When considering whether something is likely to wind up spending years in a landfill, the terms compostable and biodegradable come up. On the surface, the two seem interchangeable. Both imply materials—typically those used in packaging or in products like soap, bags, or cups—can be returned to the earth. But there are actually a few key differences to keep in mind.
If something is biodegradable, it means it will eventually break down in the presence of bacteria, fungi, or other naturally occurring conditions in soil. Typically, this means things derived from plants, animals, or natural minerals. Even plastic, widely believed to be outside of this definition, is biodegradable, though biodegradable-resistant might be a better term. It can take hundreds of years for plastic to succumb to the elements. Any product that will eventually break down to carbon dioxide and water is technically biodegradable, though the idea that it could take centuries certainly affects its environmental profile.
Compostable actually refers to two different things. If something organic is compostable, it means you can add it to a compost pile to use as fertilizer—think food or leaves. But in terms of packaging, compostable means it can become compost under the right conditions. Something labeled compostable needs to be processed in an industrial composting facility to live up to that promise. According to the American Society for Testing and Materials (ASTM), a compostable product needs to biodegrade by 90 percent within 180 days in a dedicated facility. If it’s simply thrown into a landfill, there’s no telling when it might break down.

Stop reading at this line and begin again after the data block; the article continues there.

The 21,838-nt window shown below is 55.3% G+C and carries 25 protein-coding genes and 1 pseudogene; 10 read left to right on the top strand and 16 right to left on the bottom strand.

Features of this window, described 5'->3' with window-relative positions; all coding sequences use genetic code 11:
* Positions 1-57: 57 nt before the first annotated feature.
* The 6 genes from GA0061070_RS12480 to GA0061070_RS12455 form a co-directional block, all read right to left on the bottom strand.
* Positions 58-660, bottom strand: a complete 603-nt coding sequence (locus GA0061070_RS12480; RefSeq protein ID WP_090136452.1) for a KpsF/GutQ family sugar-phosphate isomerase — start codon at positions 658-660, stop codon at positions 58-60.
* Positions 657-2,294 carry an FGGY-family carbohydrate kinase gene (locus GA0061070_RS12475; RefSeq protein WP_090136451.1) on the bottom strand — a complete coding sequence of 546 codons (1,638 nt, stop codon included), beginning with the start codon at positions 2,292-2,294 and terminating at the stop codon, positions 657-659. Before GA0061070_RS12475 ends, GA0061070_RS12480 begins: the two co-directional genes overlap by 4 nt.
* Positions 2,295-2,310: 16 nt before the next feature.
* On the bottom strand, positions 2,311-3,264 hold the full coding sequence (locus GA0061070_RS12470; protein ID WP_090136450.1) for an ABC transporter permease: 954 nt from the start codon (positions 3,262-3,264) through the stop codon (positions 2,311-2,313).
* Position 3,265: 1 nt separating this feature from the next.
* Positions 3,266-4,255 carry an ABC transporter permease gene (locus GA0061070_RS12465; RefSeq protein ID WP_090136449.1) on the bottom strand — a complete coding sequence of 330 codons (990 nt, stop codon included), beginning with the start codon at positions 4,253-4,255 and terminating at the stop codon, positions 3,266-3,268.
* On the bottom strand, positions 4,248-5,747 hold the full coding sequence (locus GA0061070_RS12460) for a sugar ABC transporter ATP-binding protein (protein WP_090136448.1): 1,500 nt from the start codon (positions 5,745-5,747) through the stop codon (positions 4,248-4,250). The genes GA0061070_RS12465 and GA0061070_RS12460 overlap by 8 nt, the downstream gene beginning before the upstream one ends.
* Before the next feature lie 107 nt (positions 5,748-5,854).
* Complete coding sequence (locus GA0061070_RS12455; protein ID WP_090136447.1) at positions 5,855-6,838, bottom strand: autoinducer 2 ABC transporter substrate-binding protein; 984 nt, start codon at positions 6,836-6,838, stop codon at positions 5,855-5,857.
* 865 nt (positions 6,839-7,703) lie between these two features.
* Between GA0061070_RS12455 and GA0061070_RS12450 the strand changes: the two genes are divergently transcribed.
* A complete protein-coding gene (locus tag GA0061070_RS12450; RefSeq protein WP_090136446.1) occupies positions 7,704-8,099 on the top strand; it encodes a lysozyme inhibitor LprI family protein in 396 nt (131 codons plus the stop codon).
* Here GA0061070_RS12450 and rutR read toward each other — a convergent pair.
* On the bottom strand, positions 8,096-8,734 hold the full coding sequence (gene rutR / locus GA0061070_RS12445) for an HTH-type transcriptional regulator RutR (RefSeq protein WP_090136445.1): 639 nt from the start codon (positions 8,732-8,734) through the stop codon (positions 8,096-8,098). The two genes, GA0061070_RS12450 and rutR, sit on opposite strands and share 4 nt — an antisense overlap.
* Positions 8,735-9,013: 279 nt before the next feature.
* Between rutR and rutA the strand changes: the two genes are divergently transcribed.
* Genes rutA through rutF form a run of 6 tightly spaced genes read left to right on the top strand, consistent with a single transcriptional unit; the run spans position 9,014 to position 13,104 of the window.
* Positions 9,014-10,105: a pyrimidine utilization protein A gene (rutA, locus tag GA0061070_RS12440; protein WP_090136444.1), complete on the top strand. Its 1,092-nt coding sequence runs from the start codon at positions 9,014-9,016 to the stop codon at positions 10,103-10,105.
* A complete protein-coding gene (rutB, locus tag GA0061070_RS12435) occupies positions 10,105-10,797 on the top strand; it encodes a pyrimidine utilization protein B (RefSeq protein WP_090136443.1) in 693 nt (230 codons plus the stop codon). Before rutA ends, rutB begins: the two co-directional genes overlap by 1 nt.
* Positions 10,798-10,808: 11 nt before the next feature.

Ultimately, both biodegradable and compostable items are good for the environment, but it’s a matter of timing. A compostable item can degrade faster, but only under the right conditions. Items labeled biodegradable usually have to break down within a year, but don’t return resources to soil like compostable items can. It's something to keep in mind the next time you make an environmentally sound purchase.